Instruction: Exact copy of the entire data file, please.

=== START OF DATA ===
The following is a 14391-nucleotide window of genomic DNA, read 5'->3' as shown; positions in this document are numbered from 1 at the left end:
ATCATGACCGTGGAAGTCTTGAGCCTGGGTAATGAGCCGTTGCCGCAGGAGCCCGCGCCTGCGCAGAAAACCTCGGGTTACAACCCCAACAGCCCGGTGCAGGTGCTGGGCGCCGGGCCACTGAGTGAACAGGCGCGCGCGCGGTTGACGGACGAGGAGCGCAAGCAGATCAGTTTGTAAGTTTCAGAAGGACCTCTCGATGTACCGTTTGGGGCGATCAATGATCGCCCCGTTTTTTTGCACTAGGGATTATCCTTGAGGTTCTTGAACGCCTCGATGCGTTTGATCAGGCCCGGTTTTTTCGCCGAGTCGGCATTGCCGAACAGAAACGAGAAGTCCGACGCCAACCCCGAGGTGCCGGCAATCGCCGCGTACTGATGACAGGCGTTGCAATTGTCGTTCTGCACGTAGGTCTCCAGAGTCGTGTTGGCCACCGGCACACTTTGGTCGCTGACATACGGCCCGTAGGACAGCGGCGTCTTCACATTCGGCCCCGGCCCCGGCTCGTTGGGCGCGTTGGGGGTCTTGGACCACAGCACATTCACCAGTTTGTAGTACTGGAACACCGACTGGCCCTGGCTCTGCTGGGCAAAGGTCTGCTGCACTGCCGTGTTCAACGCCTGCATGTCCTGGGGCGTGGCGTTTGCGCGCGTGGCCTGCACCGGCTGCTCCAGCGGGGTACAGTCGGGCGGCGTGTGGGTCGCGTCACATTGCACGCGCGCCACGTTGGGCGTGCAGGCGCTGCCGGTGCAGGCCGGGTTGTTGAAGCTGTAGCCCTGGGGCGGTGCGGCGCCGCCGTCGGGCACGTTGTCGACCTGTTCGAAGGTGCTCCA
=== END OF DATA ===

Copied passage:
The following is a 14391-nucleotide window of genomic DNA, read 5'->3' as shown; positions in this document are numbered from 1 at the left end:
ATCATGACCGTGGAAGTCTTGAGCCTGGGTAATGAGCCGTTGCCGCAGGAGCCCGCGCCTGCGCAGAAAACCTCGGGTTACAACCCCAACAGCCCGGTGCAGGTGCTGGGCGCCGGGCCACTGAGTGAACAGGCGCGCGCGCGGTTGACGGACGAGGAGCGCAAGCAGATCAGTTTGTAAGTTTCAGAAGGACCTCTCGATGTACCGTTTGGGGCGATCAATGATCGCCCCGTTTTTTTGCACTAGGGATTATCCTTGAGGTTCTTGAACGCCTCGATGCGTTTGATCAGGCCCGGTTTTTTCGCCGAGTCGGCATTGCCGAACAGAAACGAGAAGTCCGACGCCAACCCCGAGGTGCCGGCAATCGCCGCGTACTGATGACAGGCGTTGCAATTGTCGTTCTGCACGTAGGTCTCCAGAGTCGTGTTGGCCACCGGCACACTTTGGTCGCTGACATACGGCCCGTAGGACAGCGGCGTCTTCACATTCGGCCCCGGCCCCGGCTCGTTGGGCGCGTTGGGGGTCTTGGACCACAGCACATTCACCAGTTTGTAGTACTGGAACACCGACTGGCCCTGGCTCTGCTGGGCAAAGGTCTGCTGCACTGCCGTGTTCAACGCCTGCATGTCCTGGGGCGTGGCGTTTGCGCGCGTGGCCTGCACCGGCTGCTCCAGCGGGGTACAGTCGGGCGGCGTGTGGGTCGCGTCACATTGCACGCGCGCCACGTTGGGCGTGCAGGCGCTGCCGGTGCAGGCCGGGTTGTTGAAGCTGTAGCCCTGGGGCGGTGCGGCGCCGCCGTCGGGCACGTTGTCGACCTGTTCGAAGGTGCTCCA